On the issue of low-church left evangelicalism,
I’d bet this is going to be how the mainstream, including the Episcopal Church, goes–and that the prayer book will come to reflect its sensibility. And it may be that this is where the Spirit goes, period.
I just do not see how an Anglo-catholic or high church sensibility can characterize any modern mainstream denomination as a whole for a serious length of time; it’s more at home in the minority, even as “the loyal opposition.” But maybe I’m mistaken.
The possible problem is that a low church movement mixed up about sacraments (for instance, unable to articulate the normative connection between baptism and eucharist) begins to de-emphasize sacramental life, and ends up disconnecting it from the lives of the congregants outside the walls.
However, given the hard choice between lousy preaching and lousy sacraments, give me lousy preaching.
Why? (1)The Creeds contain the Gospel, like a triple shot of fine bourbon clean–distilled, pure, and aged well; (2)all the Eucharistic Prayers contain the Gospel at greater length than the Creeds, in case someone missed it at the Creed; (3)even lousy preaching that does not touch on the scriptural coordinates of the Gospel, given for instance by Paul or Luke’s Peter, can model what proclamation of the Gospel in one’s life looks like–expounding on a Gospel parable, for instance. That is worth something, at least in terms of mimesis.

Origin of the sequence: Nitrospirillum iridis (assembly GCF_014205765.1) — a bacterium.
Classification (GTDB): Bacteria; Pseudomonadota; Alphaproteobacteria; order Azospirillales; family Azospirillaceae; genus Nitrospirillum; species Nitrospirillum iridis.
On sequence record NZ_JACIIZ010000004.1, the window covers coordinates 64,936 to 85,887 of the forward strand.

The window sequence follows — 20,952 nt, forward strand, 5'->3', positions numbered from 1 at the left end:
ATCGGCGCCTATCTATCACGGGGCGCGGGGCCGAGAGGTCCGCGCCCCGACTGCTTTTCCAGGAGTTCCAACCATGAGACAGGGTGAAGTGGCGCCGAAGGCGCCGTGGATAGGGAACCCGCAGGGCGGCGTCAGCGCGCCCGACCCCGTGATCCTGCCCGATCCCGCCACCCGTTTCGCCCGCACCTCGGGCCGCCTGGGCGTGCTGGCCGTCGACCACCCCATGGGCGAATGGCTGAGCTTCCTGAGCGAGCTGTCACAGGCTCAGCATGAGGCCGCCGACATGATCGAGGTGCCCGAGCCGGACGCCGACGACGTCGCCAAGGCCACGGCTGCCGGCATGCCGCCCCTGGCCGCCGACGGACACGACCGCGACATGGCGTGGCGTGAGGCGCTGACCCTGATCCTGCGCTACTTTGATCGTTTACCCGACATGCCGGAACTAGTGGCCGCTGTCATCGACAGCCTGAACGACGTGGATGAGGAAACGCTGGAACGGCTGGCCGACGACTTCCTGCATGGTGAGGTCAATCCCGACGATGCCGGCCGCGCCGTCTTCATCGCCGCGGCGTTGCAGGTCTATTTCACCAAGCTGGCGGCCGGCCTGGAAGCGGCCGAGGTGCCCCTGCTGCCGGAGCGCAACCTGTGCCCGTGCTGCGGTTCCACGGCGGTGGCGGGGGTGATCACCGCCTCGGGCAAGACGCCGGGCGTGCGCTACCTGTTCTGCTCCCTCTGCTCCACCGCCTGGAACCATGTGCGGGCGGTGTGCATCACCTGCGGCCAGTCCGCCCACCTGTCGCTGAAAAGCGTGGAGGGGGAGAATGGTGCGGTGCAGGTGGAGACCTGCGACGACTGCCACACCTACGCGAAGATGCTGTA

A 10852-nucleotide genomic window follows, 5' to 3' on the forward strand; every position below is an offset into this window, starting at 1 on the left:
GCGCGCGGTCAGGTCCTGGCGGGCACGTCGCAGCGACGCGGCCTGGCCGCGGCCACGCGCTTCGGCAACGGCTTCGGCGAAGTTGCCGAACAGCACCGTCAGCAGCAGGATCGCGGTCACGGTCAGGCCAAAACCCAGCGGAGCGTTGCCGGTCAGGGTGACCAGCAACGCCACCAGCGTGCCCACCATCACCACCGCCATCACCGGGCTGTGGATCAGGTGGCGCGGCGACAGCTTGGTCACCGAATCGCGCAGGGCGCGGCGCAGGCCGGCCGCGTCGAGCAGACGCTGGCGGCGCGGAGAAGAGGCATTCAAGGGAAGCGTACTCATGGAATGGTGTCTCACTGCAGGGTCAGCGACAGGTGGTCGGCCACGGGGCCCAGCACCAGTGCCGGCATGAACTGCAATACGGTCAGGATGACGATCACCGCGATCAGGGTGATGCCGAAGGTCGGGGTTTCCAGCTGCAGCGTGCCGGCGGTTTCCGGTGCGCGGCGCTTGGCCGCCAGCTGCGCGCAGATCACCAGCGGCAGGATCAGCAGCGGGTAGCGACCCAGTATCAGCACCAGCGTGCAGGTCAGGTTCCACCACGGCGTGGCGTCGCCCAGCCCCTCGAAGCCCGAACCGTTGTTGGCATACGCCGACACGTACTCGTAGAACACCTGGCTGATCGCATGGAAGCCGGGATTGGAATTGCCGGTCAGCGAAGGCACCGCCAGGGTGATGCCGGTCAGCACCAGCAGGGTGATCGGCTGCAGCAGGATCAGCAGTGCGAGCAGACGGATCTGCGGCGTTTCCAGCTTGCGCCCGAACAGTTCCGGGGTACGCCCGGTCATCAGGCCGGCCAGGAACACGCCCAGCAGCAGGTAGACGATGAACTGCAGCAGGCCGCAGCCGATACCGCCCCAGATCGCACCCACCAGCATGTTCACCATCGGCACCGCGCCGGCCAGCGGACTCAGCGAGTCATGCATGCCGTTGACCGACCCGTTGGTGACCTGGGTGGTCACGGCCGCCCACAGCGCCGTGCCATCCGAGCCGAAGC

Of course, it would be better not to have to make such a hard choice, but it seemed you were putting an awful lot of emphasis on preaching carrying on every occasion a very precise content.
Here is precisely why I am very careful. As you can imagine I’ve taken more than one beating from the pulpit in my lifetime. Now, I just get up and walkout right down the aisle with the door closed loudly for all to hear.
I am reminded of Fr. Charlie Andrews who preached from the pulpit of his parish in South Africa inspired by Mahatma Gandhi. He preached of Christ in whom is found the dignity of all irrespective of color or ethnicity. And some white folks walked out.
There is a way to proclaim the Good News for all without getting on one’s own high horse. There is a way to exhort to the excellence of Christ without moving into the place of condemnation and I am more likely to touch the hardened hearts of at least some few of even those who have imbibed a hatred of the Jews or a taste for ownership of fellows. To do so requires more than a quick thump over the head with Scripture, even with the best of Scholarship and contextual analyses.